So once the food is collected by LFB, it is put in refrigerated vans to be transported to the NGO that has agreed to receive the food. “The NGOs we work with are equipped to store the cooked food so they are kept fresh,” says Zaiter. “From the time they receive the food they must also make sure it is consumed within 24 hours.” LFB also ensures the NGOs are always within close proximity to the food donor’s premises. “If the event happens in Beirut, we make sure the NGO is also in Beirut to minimize time to transport the food,” explains Zaiter. LFB not only signs an agreement with the food donor, but it also signs a protocol with the NGO to make sure the food is handled and distributed safely by the third party according to its terms and conditions.

In addition to distributing cooked donated food, LFB also has numerous other programs to feed the needy and spread awareness on food waste in Lebanon. One of them is the food boxes initiative. With regular donations in kind from food manufacturers and supermarkets, LFB is able to prepare boxes that consist of essential food items with a long shelf life, such as rice, lentils, beans, sugar etc. “Each box can cover the needs of a family of four for at least one month,”says Zaiter. Another successful initiative is cooking fresh meals for the needy. Thanks to donations (either gifts in kind or money) hot meals are prepared – either by designated individuals in their homes or by caterers – and sent directly to NGOs on a regular basis.

LFB also frequently partners with schools and universities around Lebanon to engage the students in its awareness campaigns. “Normally one of us will give a speech about poverty and food waste in Lebanon, then explain the scope of LFB’s work,” says Zaiter. Afterwards, the students prepare food donations, and together with LFB, they go around and deliver it to the needy. “It’s a great exercise for students. It helps break taboos around poverty and marginalized people. Once the students meet the people in need, they often create a bond with them. So even when the project with us ends, the students will either keep helping the NGO or the family in need they met,” adds Zaiter.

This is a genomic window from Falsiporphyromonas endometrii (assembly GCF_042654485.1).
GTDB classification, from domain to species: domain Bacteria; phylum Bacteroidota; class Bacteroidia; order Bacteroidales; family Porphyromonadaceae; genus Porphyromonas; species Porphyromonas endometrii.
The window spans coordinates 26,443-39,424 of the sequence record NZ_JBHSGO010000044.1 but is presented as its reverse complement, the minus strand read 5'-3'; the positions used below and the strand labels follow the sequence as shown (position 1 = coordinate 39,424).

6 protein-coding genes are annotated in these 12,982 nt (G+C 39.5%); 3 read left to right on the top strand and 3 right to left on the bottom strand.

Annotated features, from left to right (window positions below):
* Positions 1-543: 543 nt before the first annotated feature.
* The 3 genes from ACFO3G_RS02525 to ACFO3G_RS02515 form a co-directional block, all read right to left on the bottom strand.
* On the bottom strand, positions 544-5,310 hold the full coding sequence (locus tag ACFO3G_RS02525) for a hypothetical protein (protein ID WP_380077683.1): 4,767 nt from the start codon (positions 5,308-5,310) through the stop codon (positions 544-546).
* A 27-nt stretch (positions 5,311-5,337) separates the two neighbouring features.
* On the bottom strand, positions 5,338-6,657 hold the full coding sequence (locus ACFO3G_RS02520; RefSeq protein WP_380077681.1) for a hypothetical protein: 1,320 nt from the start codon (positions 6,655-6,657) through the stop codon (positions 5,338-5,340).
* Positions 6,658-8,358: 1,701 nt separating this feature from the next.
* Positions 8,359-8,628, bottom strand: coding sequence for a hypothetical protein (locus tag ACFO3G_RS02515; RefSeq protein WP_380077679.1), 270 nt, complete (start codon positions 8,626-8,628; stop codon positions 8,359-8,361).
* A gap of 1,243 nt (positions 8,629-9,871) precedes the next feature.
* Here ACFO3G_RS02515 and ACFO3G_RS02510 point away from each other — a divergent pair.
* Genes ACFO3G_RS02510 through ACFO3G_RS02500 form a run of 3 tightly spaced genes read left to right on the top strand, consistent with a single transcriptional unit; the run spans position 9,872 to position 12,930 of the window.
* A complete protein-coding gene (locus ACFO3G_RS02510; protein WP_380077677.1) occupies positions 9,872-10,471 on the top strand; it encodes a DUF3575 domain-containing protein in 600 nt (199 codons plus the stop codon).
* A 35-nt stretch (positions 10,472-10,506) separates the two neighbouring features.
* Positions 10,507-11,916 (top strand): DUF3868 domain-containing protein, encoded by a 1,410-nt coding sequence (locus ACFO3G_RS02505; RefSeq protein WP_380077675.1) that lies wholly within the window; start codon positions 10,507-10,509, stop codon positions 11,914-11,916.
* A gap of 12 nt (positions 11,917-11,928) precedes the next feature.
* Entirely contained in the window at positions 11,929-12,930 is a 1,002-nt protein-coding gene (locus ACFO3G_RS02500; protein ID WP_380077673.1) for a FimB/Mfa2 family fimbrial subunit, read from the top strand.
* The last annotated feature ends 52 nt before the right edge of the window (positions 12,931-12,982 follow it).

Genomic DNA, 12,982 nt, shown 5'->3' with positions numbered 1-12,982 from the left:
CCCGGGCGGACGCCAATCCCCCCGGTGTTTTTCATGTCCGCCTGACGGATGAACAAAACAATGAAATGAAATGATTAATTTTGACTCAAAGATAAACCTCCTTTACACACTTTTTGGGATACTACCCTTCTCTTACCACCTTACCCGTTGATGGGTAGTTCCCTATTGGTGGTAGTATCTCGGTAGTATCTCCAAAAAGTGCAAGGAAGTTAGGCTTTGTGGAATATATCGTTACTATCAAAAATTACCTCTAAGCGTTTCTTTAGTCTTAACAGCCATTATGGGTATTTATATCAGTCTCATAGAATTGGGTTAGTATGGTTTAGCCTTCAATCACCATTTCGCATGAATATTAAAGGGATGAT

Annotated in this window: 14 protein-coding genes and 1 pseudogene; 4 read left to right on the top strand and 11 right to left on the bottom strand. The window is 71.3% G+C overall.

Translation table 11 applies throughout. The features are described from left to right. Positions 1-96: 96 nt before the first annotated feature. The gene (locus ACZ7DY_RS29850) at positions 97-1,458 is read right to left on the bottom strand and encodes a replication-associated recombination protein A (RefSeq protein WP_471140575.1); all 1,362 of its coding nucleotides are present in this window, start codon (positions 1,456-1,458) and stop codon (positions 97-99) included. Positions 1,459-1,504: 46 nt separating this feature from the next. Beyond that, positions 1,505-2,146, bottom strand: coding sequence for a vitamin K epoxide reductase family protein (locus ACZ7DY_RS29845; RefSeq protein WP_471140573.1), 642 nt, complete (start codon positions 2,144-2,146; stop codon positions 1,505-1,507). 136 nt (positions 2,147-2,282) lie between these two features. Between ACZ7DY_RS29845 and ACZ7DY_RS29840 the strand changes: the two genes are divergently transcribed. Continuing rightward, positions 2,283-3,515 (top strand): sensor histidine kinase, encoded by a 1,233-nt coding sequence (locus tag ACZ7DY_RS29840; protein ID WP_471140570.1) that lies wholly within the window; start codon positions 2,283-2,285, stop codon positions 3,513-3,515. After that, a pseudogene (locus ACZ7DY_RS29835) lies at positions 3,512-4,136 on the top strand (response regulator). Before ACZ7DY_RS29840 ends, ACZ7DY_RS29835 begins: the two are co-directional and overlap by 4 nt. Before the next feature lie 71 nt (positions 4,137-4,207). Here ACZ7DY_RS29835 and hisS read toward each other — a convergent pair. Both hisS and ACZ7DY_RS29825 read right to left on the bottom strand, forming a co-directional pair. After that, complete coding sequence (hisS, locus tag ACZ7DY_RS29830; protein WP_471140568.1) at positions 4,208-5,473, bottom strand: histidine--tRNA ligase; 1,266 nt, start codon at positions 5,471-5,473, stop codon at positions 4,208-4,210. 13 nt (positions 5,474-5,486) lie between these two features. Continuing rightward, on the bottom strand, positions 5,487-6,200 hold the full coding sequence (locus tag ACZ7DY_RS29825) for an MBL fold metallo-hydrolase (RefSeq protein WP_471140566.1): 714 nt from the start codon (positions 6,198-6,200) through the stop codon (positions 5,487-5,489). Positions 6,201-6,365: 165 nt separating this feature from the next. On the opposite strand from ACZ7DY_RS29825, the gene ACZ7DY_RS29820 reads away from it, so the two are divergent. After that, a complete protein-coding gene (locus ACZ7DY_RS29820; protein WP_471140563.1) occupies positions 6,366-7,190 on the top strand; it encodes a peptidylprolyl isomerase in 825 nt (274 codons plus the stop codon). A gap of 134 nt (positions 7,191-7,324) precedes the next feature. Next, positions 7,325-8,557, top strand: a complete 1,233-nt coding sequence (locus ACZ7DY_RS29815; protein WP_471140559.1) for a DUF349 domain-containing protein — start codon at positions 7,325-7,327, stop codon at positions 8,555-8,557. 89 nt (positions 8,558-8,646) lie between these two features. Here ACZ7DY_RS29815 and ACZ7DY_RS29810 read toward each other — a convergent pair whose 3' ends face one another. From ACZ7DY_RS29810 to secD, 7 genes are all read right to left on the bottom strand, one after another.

On its website LFB has to say the following about poverty in Lebanon: “28.6% of the population lives in poverty (around 20.6% live below the upper poverty line which translates into about $4 per day and around 8% are extremely poor and live below the lower poverty line estimated at $2.4 per day).” They also state in their marketing leaflet: “poverty has increased in Lebanon by around 30% between 2008 and 2016.”

For anyone who wants to help, donations in kind and money are accepted at LFB (it also welcomes volunteers throughout the year). To keep up its crucial charitable mission, the food bank is constantly fundraising and partnering with restaurants and various other food outlets. It hopes to extend its reach in Lebanon and work with more NGOs. “There are 12,000 NGOs in Lebanon, and we cater to 70 until now,” says Zaiter. “We want to expand that number and be able to serve more marginalized communities.” LFB’s vision is “to see a hunger free Lebanon by 2025.” Let’s hope this vision will become a reality!

References:

Images of LFB are sourced from the photo archives of the Lebanese Food Bank website

LFB’s poverty statistics in Lebanon source: Lebanon Crisis Response Plan (LCRP) 2015/2016 produced by the government of Lebanon and the UN.

 

 

 

 

Alia Fawaz is a writer, activist, life-enthusiast and a mother of three. She was raised in Japan and spent most of her adult years between Europe and the Middle East. She has written extensively on a range of topics covering the environment, renewable energy sources and social entrepreneurship for different publications, since taking up writing full time eight years ago.

A storyteller by heart, she also loves to bring out the personal narratives of remarkable individuals who do good deeds through their endeavors. She loves to connect with nature through hiking, which has become her favorite form of therapy. She looks forward to connecting with other like and open-minded people who promote inclusion, love diversity, and appreciate the simple things in life.

Comments

  1. Afaf Zeinoun on November 12, 2018 at 7:26 am said:

    Excellent initiative.
    Hats off
    I can help within Roumieh, Ain Saadeh and Beit- Mery area if need be.

    • Hello Afaf, the information to contact the Lebanese Food Bank can be found in the article. Please contact them if you would like to offer a helping hand! And that is great on your part and I am sure they would love it!